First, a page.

It beggar’s belief that you would find criticism of Israel or its political ideology of Zionism as antisemitism. No state or political ideology is beyond reproach. You falsely labelling Jeremy Corbyn as an anti-Semite will not silence people, nor will it deter people from standing up against Israeli aggression and violence against the Palestinian people.
It pains me to know that as a man of faith first and foremost, you have been a clear supporter of the Israeli government’s aggression against the Palestinian people. In August 2014, you wrote that Israel had “understandably and justifiably defended her citizens” by taking disproportionate and indiscriminate military action in Gaza, killing innocent men, women and children. Israel continues its illegal policies of assassination, destruction of Palestinian homes, confiscation of Palestinian people’s land, occupation, collective punishment and keeps an iron fist around the Palestinian people’s right to freely move – even within their own areas. It has built the disgraceful apartheid wall and it steals water from the Palestinians and then sells it back to the Palestinians. You have remained silent about the state-sponsored injustices perpetrated by Israel, and now you are criticising Jeremy Corbyn of anti-Semitism for championing the rights of Palestinians.
You have been a supporter of Benyamin Netanyahu, who has been convicted on many corruption charges, including fraud, breach of trust and bribery. You have no moral authority to lecture us on how Jeremy Corbyn is unfit to be the Prime Minister of our country. You have politicised your spiritual position to influence voters and I believe this is totally wrong. You are abusing your office to silence criticism of Israel, and that too is totally wrong. As a man of faith, you should know better.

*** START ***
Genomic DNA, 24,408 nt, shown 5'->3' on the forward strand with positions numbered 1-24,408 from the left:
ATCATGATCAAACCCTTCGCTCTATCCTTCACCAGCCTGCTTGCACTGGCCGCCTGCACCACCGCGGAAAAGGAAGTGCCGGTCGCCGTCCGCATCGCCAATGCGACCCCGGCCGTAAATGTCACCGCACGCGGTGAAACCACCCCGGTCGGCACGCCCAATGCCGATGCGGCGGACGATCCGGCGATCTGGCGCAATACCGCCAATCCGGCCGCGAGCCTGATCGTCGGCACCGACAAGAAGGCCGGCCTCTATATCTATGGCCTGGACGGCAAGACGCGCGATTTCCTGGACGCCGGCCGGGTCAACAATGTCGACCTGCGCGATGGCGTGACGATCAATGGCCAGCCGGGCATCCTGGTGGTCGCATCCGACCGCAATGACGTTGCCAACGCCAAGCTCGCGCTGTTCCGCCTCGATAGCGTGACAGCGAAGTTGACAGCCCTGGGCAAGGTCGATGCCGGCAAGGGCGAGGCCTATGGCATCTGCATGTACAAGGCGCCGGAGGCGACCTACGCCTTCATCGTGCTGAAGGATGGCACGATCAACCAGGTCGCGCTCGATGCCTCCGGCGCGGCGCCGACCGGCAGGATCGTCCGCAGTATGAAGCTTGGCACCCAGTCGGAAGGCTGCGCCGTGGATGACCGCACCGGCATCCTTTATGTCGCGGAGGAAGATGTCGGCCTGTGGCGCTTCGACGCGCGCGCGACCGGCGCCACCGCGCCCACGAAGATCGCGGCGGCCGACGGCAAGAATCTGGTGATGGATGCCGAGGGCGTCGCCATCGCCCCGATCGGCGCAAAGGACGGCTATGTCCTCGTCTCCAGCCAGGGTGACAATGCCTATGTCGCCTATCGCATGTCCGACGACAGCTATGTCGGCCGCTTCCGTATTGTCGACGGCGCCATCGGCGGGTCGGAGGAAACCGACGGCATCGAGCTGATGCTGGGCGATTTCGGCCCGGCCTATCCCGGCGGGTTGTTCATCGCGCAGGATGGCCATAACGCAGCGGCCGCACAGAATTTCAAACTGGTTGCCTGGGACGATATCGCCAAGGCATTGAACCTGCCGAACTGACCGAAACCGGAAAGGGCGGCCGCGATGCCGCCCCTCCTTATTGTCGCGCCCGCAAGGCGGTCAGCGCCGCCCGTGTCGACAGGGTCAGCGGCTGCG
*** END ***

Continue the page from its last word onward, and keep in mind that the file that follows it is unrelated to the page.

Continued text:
If we believe that as men of faith, we should be leading our communities in the way of honesty and integrity, I would urge you to reconsider your position. Our people deserve better; we can and should be better.
Your brother in faith,
Imam Ajmal Masroor
A note of clarity: The Labour party is not being investigated “for antisemitism.” The inquiry is focused on the complaints procedure and processes the party uses in addressing allegations and complaints, to ensure they are effective. Other strands of the inquiry will also examine how the party has adopted recommendations, for example, in the Chakrabarty report, among others. This inquiry will take place within the framework of compliance with the Equality Act.